Beware the Black Market Rising for IP Addresses
IPv4 depletion is happening faster than expected; a black market could jump the price of an Internet presence.
Mon, May 03, 2010
But ARIN and its sister registries have the authority to reclaim space if necessary, because users are only loaned use of IP numbers.
"ARIN has put a lot of energy into anti-fraud procedures," says Jimmerson. "As we run out of this valuable resource, we actively apply these anti-fraud measures that include vetting organizations, scrutinizing justification, as well as providing a mechanism for people to report fraud and misuse, to avoid hoarding and speculation."
Jimmerson points out a twist to the IPv4 exhaustion problem: An IANA global resource policy calls for the remaining five /8s to be immediately distributed to the RIRs as soon as that trigger point is reached, which ARIN believes will likely occur in 2011, although current usage suggests it could happen later this year.
"When that happens, we have a reserved /10 block [4.2 million IP addresses] set aside for organizations that run IPv6 but need one or two IPv4 addresses for protocol transition," Jimmerson says.
Except for this reserve pool, however, Jimmerson expects the last addresses will be issued by registries anywhere from one day to six months after this IANA trigger occurs.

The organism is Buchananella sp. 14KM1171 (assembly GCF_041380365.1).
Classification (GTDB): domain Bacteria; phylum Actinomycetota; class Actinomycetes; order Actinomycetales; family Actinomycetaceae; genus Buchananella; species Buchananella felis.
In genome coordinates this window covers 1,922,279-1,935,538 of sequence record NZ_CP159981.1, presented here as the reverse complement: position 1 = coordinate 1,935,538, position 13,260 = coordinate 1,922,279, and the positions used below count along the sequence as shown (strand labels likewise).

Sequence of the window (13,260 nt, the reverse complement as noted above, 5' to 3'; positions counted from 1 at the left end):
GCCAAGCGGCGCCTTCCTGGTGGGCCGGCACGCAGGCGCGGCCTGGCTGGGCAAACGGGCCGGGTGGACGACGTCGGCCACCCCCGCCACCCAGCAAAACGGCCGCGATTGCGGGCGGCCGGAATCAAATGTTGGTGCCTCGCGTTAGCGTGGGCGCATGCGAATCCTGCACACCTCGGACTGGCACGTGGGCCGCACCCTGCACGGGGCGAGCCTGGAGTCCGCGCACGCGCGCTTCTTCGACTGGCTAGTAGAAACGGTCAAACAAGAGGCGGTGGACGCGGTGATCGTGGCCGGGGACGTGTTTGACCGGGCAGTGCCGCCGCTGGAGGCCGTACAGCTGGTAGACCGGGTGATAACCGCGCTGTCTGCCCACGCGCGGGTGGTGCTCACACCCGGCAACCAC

IPv4 black market: Escaping the black Both Jimmerson and Oberman agree that businesses have no time to lose in moving to IPv6. While IPv4 will be needed for the foreseeable future, the sooner the Internet community abandons this legacy protocol, the less impact any potential black market could have on Internet commerce. They predict that many new servers will be IPv6-exclusive, gradually isolating IPv4-only Internet users.
The trail to IPv6 is well blazed. ICANN (Internet Corporation for Assigned Names and Numbers) added IPv6 to its root name servers back in 2004. Federal agencies largely met a mid-2008 deadline to support IPv6, which first became operational on the Internet that year. All major server and desktop operating systems -- Windows, Unix, Linux, and Mac OS X -- have supported IPv6 for several years, as have major Internet client applications such as Internet Explorer, Safari, Chrome, and others. Most network equipment has IPv6 built-in.
Thus, nothing stands between business and the exodus to IPv6 -- an exodus that has accelerated over the past year or so, according to Jimmerson and ISP reports. Only one question remains: Can we get out in time?
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